“Do you recognize him?” She gestured with her head towards the beautiful woman’s companion.

Keinigan shrugged. “I can’t get a good look at him with that hood on. Why? You know him?”

Gala shook her head. “His hands. They’re strange. And he keeps himself well hidden. I’ve been over there three times and still haven’t seen his face. I wonder who he is.”

Keinigan felt completely uninterested in the man. “Who cares?”

“By the color of that hood, I’d swear it was one of ol’ Cylas’s fingermen, but the fellow’s manners are too good. Plus, he doesn’t talk like a mercenary. He speaks very… well, fancy talk; you know, the way they talk at court.” She was not really speaking to Keinigan anymore and this put him off.

“Oh, yes, I am frequently at the courts, dancing, dining, and hobnobbing with all the town officials. I know exactly what you mean,” he babbled to himself.

Gala turned back to him, grinning at his jealousy. “Oh, you’re at court a lot, just not that kind of court. There’s a slight difference.”

Keinigan sneered at her jab.

She slid around to face him fully; a cat with a squirming mouse in its claws, her dark eyes watched him. “Back to the point of my money, then.”

Hanging his head, he raked a hand through his shaggy hair. He was hoping to get her onto a different subject, one that might lead to more pleasant positions and situations.

“I suppose I’ll hit the cockfights or The Dungs tomorrow. I can usually get a fair amount there.” He was feeling morose.

“Oh, Keinigan.” Gala was shaking her head, her eyes sad. “When are you going to stop living like this? You lose money faster than anyone else I know. You have got to get into a more stable line of work. Or, at least, stop getting caught,” she clucked sympathetically. “Why won’t you accept a steady guild status or tump in some other town? That would help. Don’t you have any money stored anywhere? Didn’t you save anything from when you were in the Northgate militia?”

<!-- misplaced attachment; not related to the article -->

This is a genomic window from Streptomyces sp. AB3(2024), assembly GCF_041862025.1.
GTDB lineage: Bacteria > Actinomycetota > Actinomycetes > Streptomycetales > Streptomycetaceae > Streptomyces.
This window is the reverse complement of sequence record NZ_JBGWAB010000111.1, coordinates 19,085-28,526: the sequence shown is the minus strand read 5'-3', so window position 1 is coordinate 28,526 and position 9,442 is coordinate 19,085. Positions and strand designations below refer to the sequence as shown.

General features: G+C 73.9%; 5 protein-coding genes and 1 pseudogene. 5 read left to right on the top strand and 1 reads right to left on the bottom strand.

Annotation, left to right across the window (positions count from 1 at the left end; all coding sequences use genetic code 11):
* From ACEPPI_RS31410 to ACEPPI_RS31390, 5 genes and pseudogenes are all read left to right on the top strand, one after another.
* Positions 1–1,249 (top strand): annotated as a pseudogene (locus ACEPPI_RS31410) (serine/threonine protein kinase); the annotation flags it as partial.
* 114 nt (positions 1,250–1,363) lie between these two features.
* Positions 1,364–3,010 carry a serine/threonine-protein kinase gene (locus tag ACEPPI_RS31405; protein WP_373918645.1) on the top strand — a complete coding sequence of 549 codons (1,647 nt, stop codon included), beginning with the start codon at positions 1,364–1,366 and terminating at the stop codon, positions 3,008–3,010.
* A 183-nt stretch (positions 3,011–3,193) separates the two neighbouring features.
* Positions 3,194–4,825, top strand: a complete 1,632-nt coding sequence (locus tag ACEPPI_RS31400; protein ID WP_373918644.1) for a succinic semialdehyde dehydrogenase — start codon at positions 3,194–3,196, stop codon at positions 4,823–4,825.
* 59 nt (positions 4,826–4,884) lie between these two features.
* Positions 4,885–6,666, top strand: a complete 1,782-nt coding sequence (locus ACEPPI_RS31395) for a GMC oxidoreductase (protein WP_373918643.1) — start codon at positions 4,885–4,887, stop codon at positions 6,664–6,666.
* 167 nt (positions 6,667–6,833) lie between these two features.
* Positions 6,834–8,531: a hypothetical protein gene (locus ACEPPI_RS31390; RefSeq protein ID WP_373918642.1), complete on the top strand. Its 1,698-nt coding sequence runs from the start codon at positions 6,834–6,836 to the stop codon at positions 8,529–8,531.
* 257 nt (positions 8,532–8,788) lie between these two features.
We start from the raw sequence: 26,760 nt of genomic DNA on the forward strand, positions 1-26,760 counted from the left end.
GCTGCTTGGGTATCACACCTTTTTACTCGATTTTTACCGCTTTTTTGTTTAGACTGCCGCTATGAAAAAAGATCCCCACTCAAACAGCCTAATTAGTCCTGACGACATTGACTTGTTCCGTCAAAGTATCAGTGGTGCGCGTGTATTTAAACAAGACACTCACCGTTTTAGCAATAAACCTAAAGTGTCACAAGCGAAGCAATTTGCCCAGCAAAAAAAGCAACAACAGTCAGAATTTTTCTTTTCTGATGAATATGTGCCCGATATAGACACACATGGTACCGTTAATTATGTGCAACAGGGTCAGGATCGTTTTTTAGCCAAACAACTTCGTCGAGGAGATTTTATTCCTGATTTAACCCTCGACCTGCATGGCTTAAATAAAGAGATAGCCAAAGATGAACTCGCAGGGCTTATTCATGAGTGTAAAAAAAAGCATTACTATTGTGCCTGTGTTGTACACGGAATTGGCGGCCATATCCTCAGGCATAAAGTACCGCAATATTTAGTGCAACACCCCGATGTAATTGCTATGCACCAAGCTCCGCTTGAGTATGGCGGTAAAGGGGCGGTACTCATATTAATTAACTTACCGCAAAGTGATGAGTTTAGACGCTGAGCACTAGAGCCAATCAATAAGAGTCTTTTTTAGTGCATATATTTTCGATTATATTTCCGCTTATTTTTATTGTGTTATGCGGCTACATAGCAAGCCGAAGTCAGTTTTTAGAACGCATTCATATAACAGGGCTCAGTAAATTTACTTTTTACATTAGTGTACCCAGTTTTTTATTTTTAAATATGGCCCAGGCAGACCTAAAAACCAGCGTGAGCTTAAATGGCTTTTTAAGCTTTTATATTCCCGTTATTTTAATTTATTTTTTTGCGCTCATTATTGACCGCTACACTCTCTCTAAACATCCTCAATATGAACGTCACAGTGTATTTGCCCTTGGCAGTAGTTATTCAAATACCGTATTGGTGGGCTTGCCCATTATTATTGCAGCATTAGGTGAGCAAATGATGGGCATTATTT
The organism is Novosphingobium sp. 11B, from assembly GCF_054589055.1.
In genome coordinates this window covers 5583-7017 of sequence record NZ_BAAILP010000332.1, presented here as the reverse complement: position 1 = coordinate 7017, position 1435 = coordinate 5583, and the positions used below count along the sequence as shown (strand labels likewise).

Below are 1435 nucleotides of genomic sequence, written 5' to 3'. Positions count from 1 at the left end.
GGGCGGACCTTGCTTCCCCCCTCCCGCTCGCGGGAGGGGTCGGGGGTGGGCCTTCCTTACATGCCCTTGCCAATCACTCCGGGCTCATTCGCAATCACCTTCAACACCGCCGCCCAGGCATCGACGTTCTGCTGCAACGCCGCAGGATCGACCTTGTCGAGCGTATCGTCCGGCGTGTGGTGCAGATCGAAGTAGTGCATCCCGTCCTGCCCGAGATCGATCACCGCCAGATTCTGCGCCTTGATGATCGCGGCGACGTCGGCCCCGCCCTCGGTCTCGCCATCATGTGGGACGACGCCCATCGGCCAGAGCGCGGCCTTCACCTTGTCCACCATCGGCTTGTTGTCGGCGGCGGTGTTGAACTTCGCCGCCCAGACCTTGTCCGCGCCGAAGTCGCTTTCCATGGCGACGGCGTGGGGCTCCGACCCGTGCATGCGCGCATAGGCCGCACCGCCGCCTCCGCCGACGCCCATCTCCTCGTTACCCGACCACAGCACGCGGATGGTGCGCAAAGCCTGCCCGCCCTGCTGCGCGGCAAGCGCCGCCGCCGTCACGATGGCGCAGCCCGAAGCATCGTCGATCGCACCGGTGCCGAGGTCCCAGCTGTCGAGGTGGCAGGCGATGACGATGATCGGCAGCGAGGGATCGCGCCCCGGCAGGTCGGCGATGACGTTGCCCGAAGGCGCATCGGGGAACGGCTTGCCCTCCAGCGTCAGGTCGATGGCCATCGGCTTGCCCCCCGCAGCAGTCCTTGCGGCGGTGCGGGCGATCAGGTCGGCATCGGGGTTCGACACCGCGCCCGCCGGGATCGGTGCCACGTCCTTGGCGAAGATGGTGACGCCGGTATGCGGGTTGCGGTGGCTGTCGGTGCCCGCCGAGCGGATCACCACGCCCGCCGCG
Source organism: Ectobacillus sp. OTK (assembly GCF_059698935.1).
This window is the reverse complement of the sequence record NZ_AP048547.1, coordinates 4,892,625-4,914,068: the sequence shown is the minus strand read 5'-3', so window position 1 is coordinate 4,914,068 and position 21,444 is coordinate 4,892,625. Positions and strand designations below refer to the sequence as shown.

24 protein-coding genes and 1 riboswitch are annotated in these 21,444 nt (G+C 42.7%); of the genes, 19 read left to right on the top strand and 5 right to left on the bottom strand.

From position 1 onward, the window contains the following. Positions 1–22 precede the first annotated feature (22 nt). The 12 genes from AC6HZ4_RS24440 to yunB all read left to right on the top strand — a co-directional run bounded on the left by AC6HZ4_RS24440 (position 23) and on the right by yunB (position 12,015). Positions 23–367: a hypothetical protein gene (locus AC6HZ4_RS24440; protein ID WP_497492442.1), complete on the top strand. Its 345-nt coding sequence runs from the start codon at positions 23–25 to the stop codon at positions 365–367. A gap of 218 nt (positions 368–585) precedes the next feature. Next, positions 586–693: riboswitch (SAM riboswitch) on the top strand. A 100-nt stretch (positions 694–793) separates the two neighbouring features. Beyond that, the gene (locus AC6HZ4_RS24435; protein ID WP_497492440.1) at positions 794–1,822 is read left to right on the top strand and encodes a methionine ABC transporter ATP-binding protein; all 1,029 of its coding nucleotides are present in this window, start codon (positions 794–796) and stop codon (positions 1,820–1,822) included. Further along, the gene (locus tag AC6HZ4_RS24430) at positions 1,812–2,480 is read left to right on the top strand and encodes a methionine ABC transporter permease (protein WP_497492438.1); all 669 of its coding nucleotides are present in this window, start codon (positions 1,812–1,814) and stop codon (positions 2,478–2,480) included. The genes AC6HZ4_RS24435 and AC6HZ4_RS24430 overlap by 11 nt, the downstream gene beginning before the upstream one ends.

His head snapped up at the name as if she had struck him. “Don’t open that wound again, Gala. You know I wasn’t paid. The only money I came away with was what I’d stolen from the militia’s looting. As a convict, I didn’t have the right to have money, remember?”

She apologized.

He stretched up tall, trying to settle his anger at the memories of his futile past. The young faerlin’s eyes fell again on the couple by the door. His keen ears had overheard the conversation about ports and a voyage. The man mentioned getting enough money for passage somewhere. Keinigan quickly calculated that it would be more than twenty silver pents. The possibility of robbing them surfaced again.

Then his eyes fell on the black scabbard hanging off the man’s thigh, and his ambitions died there. That weapon looked as if it was well used and he did not doubt that he would find out just what the blade of it looked like if he tangled with the man. Although he could not see much of the fellow, he sensed a disagreeable aura coming from him.

He pulled Gala close to him again. “You said that his hands were strange, how so?”

She held up her hands to illustrate her narrative.

“His nails are not flat like ours. They come out and down a bit, like talons almost. And they are a darkish gray.”

Keinigan’s brow creased in concentration. “Sounds familiar; though, I can’t remember where I’ve heard that kind of description before.”

“He’s not full-blood human,” she conceded. “Could he be part ogre? Or faerl?”

Keinigan looked offended at the comment. “The Fae don’t have claws, Gala.”

She shrugged the statement off. “Well, maybe I can get him to take that blasted hood off.”

Headed over to them again when the couple stood up, she paused. Having finished their meal, the man was tossing a few silver pieces on the table. The woman drew in close and, stretching up, embraced the man in a kiss. The hood slid back to reveal ashen skin, black hair, a striking face that was accented by piercing blue eyes, and tall, pointed ears.

Gala let out an involuntary purring noise and Keinigan did not care for its sensuality in the least. Admittedly, the man was good-looking, and any hope of stealing the red-haired woman’s affections away seemed faint suddenly.

Their kiss was cut short by Gala’s reaction. The man turned and bid them goodnight, pulling his hood close over his face again before swiftly helping the woman into her thin cloak.

They departed without another word.


Translations from Jorthus series available from Visit the author page for more information on the books, or join the conversation on The Worlds of Jorthus page on Facebook.

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The Dawnstone Tale — a fantasy novel, Chapter 1 continued…

by R.L.Davis Hays